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      Listening to your heart. How interoception shapes emotion experience and intuitive decision making.

      Psychological Science
      Adult, Arousal, physiology, Biofeedback, Psychology, Cognition, Decision Making, Emotions, Female, Heart Rate, Humans, Intuition, Male, Middle Aged, Photic Stimulation

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          Abstract

          Theories proposing that how one thinks and feels is influenced by feedback from the body remain controversial. A central but untested prediction of many of these proposals is that how well individuals can perceive subtle bodily changes (interoception) determines the strength of the relationship between bodily reactions and cognitive-affective processing. In Study 1, we demonstrated that the more accurately participants could track their heartbeat, the stronger the observed link between their heart rate reactions and their subjective arousal (but not valence) ratings of emotional images. In Study 2, we found that increasing interoception ability either helped or hindered adaptive intuitive decision making, depending on whether the anticipatory bodily signals generated favored advantageous or disadvantageous choices. These findings identify both the generation and the perception of bodily responses as pivotal sources of variability in emotion experience and intuition, and offer strong supporting evidence for bodily feedback theories, suggesting that cognitive-affective processing does in significant part relate to "following the heart."

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          Most cited references17

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          The somatic marker hypothesis: a critical evaluation.

          The somatic marker hypothesis (SMH; [Damasio, A. R., Tranel, D., Damasio, H., 1991. Somatic markers and the guidance of behaviour: theory and preliminary testing. In Levin, H.S., Eisenberg, H.M., Benton, A.L. (Eds.), Frontal Lobe Function and Dysfunction. Oxford University Press, New York, pp. 217-229]) proposes that emotion-based biasing signals arising from the body are integrated in higher brain regions, in particular the ventromedial prefrontal cortex (VMPFC), to regulate decision-making in situations of complexity. Evidence for the SMH is largely based on performance on the Iowa Gambling Task (IGT; [Bechara, A., Tranel, D., Damasio, H., Damasio, A.R., 1996. Failure to respond autonomically to anticipated future outcomes following damage to prefrontal cortex. Cerebral Cortex 6 (2), 215-225]), linking anticipatory skin conductance responses (SCRs) to successful performance on a decision-making paradigm in healthy participants. These 'marker' signals were absent in patients with VMPFC lesions and were associated with poorer IGT performance. The current article reviews the IGT findings, arguing that their interpretation is undermined by the cognitive penetrability of the reward/punishment schedule, ambiguity surrounding interpretation of the psychophysiological data, and a shortage of causal evidence linking peripheral feedback to IGT performance. Further, there are other well-specified and parsimonious explanations that can equally well account for the IGT data. Next, lesion, neuroimaging, and psychopharmacology data evaluating the proposed neural substrate underpinning the SMH are reviewed. Finally, conceptual reservations about the novelty, parsimony and specification of the SMH are raised. It is concluded that while presenting an elegant theory of how emotion influences decision-making, the SMH requires additional empirical support to remain tenable.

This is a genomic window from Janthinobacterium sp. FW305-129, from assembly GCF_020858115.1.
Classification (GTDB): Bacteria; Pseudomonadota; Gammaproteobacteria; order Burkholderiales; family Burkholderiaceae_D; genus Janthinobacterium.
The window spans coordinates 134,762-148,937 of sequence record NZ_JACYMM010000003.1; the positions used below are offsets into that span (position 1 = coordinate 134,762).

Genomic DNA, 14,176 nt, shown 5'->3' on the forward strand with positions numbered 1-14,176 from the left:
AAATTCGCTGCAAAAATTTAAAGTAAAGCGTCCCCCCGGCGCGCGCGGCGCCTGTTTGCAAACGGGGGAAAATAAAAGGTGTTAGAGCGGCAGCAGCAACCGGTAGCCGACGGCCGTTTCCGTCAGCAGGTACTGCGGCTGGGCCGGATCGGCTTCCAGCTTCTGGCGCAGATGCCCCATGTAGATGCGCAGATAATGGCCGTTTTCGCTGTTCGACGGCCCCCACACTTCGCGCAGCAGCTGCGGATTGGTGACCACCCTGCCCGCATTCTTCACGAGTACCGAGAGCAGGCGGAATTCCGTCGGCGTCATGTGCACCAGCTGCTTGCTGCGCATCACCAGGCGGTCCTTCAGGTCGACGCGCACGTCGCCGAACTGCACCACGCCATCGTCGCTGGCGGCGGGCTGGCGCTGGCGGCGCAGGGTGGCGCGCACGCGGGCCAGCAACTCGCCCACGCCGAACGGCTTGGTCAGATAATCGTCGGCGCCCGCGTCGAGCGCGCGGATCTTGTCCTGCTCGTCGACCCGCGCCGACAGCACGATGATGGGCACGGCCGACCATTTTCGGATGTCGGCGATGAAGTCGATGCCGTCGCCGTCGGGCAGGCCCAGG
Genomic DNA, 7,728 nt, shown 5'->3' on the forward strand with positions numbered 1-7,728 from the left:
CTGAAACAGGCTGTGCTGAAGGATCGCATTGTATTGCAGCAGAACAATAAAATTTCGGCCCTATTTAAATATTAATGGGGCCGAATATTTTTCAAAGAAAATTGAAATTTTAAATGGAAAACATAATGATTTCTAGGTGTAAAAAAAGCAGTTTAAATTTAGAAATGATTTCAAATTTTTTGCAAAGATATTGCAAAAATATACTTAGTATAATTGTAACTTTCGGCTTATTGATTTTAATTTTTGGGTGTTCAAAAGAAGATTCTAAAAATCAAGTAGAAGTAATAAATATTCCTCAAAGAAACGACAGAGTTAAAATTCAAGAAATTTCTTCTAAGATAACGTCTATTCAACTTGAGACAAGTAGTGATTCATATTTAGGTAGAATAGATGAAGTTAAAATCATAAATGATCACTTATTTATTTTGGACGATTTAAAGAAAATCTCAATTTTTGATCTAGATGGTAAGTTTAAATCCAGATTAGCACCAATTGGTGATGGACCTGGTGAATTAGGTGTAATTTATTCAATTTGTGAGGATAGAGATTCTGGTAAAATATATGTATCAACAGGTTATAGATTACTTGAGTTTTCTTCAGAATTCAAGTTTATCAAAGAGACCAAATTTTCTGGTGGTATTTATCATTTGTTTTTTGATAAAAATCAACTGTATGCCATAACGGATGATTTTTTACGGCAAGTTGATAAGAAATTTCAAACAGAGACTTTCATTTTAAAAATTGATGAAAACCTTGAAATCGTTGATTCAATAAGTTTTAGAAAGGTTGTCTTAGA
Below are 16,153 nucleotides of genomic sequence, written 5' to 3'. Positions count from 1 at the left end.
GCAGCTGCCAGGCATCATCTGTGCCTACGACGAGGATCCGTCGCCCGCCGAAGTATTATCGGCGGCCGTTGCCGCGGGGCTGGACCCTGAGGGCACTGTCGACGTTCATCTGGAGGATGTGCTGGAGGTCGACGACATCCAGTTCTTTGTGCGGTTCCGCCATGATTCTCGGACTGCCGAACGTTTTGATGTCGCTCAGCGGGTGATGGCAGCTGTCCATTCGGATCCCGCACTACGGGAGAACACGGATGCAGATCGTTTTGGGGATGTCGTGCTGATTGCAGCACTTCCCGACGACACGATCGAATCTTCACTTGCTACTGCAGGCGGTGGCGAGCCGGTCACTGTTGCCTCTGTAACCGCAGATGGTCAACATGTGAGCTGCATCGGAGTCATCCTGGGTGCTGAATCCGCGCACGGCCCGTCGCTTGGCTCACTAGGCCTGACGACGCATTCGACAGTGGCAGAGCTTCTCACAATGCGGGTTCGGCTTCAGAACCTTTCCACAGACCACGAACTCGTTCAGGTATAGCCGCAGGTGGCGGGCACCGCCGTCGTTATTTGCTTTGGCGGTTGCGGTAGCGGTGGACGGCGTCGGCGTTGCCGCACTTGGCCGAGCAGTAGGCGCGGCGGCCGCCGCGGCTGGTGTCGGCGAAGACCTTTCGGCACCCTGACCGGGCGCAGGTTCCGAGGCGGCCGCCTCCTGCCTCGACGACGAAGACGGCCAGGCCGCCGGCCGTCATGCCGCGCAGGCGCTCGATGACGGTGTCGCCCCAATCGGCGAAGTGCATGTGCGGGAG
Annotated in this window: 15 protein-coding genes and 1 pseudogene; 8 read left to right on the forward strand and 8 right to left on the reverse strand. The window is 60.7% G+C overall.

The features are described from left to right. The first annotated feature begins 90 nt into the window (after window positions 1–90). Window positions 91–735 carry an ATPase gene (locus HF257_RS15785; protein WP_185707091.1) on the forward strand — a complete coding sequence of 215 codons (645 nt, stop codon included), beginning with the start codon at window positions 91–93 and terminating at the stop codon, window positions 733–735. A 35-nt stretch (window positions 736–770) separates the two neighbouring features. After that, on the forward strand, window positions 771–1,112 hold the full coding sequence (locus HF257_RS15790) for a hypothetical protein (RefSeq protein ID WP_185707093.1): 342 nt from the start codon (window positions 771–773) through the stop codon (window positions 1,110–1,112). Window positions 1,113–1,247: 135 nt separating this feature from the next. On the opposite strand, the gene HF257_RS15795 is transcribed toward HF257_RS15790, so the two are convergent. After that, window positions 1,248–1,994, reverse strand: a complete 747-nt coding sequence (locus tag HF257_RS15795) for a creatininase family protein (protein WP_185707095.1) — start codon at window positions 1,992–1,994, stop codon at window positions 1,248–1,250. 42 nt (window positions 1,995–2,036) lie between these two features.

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            The continuing problem of false positives in repeated measures ANOVA in psychophysiology: a multivariate solution.

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              Failure to Respond Autonomically to Anticipated Future Outcomes Following Damage to Prefrontal Cortex

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                Author and article information

                Journal
                21106893
                10.1177/0956797610389191

                Chemistry
                Adult,Arousal,physiology,Biofeedback, Psychology,Cognition,Decision Making,Emotions,Female,Heart Rate,Humans,Intuition,Male,Middle Aged,Photic Stimulation

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